The meaning of "willing to listen" about Giancarlo Stanton

Mike Ehrmann

Are the Marlins going to trade Giancarlo Stanton? If you have enough time for just 140 characters, you might think it's going to happen before the big ball drops tonight. Well, maybe not so much. Here's The Palm Beach Post's Joe Capozzi, reading the tea leaves after assistant GM Dan Jennings' recent radio interview:

Based on the excerpt of Jennings’ interview that I heard, I don’t get the feeling the Marlins will trade Stanton by opening day, if at all in 2013.

Jennings pointed out how some star players are refered to as "untouchable." But teams can be motivated to move such a player for the right deal.

"They may be untouchable until someone either overwhelms you or you get a package back that makes such a significant improvement on your club going forward," Jennings said.

"We’ve always been willing to listen… But what we are not going to do is move a player for less than what we value their ability. And Giancarlo Stanton, you’ve got a 22-year-old guy we think going forward has got a chance to be a .300 hitter and (hit) 50 home runs and be a guy who is a big-time run producer.

"While we are not shopping him, certainly not looking to move him, yeah, if someone knocked on our door and said, ‘Hey, will you guys consider this and this and this,’ you have to listen."

I'm not sure if any of this constitutes news. As I've mentioned a few times, there have been only two untradeable players in major-league history: Babe Ruth in 1927 and Cal Ripken forever. You do have to listen; if you're a general manager and you won't listen, you're derelict in your duty.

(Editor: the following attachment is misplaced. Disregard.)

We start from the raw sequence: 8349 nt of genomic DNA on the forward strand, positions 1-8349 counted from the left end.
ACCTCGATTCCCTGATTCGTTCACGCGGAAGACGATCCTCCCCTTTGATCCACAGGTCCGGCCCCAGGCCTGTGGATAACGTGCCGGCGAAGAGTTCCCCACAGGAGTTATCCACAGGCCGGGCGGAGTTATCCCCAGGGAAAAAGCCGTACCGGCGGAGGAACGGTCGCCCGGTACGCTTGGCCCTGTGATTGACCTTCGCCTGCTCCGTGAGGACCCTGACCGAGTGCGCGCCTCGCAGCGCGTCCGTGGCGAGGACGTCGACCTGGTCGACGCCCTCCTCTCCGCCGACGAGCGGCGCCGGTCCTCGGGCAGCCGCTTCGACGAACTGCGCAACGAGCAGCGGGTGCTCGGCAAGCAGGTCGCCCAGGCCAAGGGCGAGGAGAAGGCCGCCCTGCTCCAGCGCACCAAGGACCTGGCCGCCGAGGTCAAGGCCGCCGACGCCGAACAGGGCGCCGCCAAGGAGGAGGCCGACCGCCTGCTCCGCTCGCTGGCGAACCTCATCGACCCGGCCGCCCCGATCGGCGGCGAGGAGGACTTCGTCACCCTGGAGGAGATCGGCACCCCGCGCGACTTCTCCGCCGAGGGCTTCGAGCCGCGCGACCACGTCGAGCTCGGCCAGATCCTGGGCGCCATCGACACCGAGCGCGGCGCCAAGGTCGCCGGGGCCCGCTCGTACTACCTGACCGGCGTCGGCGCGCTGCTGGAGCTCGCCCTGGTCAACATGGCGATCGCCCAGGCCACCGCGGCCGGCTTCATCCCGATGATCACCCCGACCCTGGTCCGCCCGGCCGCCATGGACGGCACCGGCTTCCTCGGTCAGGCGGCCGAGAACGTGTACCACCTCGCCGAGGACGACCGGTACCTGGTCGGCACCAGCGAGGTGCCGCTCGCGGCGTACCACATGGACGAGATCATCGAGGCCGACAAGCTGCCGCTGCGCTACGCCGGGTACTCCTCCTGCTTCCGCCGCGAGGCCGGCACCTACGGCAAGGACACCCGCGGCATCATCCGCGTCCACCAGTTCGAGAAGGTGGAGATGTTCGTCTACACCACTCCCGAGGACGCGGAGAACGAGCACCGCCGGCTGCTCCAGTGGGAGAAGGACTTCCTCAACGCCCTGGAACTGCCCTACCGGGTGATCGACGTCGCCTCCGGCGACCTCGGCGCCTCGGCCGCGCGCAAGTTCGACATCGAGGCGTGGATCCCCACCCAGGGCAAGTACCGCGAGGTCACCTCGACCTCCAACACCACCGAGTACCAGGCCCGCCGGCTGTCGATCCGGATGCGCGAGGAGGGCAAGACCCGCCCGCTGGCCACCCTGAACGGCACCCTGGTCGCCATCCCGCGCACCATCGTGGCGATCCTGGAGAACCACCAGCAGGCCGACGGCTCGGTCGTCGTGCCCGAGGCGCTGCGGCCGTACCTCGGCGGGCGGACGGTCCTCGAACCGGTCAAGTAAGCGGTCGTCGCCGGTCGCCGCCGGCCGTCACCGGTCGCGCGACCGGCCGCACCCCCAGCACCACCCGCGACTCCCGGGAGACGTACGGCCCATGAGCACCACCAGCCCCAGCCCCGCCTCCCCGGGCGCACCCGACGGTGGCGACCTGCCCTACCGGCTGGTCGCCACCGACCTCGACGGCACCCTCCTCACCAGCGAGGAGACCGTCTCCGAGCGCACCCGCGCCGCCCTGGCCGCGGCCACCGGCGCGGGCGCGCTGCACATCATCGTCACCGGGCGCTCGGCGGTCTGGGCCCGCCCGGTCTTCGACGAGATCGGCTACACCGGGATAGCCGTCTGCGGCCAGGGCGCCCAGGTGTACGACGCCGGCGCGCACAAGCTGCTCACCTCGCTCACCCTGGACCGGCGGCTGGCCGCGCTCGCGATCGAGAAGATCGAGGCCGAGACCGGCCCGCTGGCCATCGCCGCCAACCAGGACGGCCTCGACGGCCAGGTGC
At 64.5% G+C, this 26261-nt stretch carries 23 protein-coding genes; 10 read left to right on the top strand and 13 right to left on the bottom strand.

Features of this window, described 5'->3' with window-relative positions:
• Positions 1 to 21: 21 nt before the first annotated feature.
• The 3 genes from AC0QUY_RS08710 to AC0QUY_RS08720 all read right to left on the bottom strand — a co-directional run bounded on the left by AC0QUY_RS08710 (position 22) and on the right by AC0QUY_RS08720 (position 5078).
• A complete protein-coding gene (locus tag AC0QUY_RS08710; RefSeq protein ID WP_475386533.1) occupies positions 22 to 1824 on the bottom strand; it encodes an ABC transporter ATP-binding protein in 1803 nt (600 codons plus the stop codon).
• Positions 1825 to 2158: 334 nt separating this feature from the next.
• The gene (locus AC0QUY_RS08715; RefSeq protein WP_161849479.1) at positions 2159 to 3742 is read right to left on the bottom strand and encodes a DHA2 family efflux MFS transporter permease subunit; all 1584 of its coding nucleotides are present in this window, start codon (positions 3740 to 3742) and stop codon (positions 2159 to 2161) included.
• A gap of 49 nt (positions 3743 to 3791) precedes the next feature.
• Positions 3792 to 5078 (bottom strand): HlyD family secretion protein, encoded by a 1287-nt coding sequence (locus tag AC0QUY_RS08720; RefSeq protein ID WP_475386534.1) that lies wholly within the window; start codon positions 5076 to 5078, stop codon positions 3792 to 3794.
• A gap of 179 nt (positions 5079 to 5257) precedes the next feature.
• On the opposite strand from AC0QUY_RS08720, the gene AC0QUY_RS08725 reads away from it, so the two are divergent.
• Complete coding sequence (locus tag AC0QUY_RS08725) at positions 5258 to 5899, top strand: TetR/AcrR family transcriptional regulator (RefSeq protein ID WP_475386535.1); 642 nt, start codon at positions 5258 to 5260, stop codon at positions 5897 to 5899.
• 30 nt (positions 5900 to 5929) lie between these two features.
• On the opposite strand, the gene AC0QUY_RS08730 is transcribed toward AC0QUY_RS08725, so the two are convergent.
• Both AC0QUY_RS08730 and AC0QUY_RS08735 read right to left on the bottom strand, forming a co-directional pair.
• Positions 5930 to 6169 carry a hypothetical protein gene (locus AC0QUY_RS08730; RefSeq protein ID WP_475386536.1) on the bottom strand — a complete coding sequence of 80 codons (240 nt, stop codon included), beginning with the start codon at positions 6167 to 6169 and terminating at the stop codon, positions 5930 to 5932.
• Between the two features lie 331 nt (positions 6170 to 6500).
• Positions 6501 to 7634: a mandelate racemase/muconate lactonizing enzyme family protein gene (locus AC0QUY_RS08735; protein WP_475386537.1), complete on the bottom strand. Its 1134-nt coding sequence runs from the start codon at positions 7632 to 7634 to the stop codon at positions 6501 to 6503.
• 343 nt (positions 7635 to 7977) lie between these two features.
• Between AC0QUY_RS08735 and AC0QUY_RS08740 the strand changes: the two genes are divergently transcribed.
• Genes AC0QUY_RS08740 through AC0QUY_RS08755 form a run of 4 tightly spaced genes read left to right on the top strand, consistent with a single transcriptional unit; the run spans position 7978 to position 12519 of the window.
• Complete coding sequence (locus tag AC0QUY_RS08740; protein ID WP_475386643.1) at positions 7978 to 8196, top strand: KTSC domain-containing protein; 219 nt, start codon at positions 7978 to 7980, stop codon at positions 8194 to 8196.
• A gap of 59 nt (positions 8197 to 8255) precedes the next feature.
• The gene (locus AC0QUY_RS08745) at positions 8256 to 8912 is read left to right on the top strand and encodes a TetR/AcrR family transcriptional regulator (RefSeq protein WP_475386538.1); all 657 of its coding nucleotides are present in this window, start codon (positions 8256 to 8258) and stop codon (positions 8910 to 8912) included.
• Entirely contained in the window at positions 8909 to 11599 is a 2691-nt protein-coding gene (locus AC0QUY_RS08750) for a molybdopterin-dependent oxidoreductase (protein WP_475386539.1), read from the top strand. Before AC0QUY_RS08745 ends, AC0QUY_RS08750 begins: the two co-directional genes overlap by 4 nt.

How talented is Giancarlo Stanton? With Baseball-Reference.com's Play Index, I made a list of the 10 best OPS+'s for 22-year-old players, since World War II and with a minimum of 500 plate appearances. Here's the list, Hall of Famers in bold: Boog Powell, Eddie Mathews, Dick Allen, Giancarlo Stanton, Mickey Mantle, Jack Clark, César Cedeño, Miguel Cabrera, Albert Pujols, Hank Aaron.

Only three Hall of Famers, but Cabrera and Pujols will make it five. And Powell, Allen, Clark and Cedeño were all outstanding hitters for years afterward. The farther down the list -- past the top 10, I mean -- the more question marks you'll find. But Curt Blefary, who's No. 17 on the list, is really the first guy who actually flopped after his big Age 22 season. The message being, of course, that there is a high likelihood that Stanton will, if not necessarily improve over the next few years, remain one of the league's best hitters.

At some point, he'll be paid like that. Next winter he'll be eligible for arbitration, at which point he'll likely be due for a HUGE raise. And then another the year after that, and the year after that.

It's not that the Marlins won't be able to afford Stanton's salaries, even as they grow ever larger. It's that he might never be a more valuable commodity than right now. And if the Marlins aren't planning to compete for postseason berths between now and (say) 2016 and don't intend to sign Stanton to a long-term contract, their best course probably is to trade him now.

Would they take a p.r. hit? Sure, but most of that damage has already been done. Trading Stanton would simply turn terrible attendance and TV ratings to slightly more terrible attendance and TV ratings. At this point, the general manager can't concern himself with 2013 or 2014. He has to be thinking solely of 2015 and '16 and beyond, and it's quite possible the Marlins are better in 2017 without Stanton than with him.

But only if, when trading Giancarlo Stanton, they receive a couple of future stars in return. And that's the hard part.

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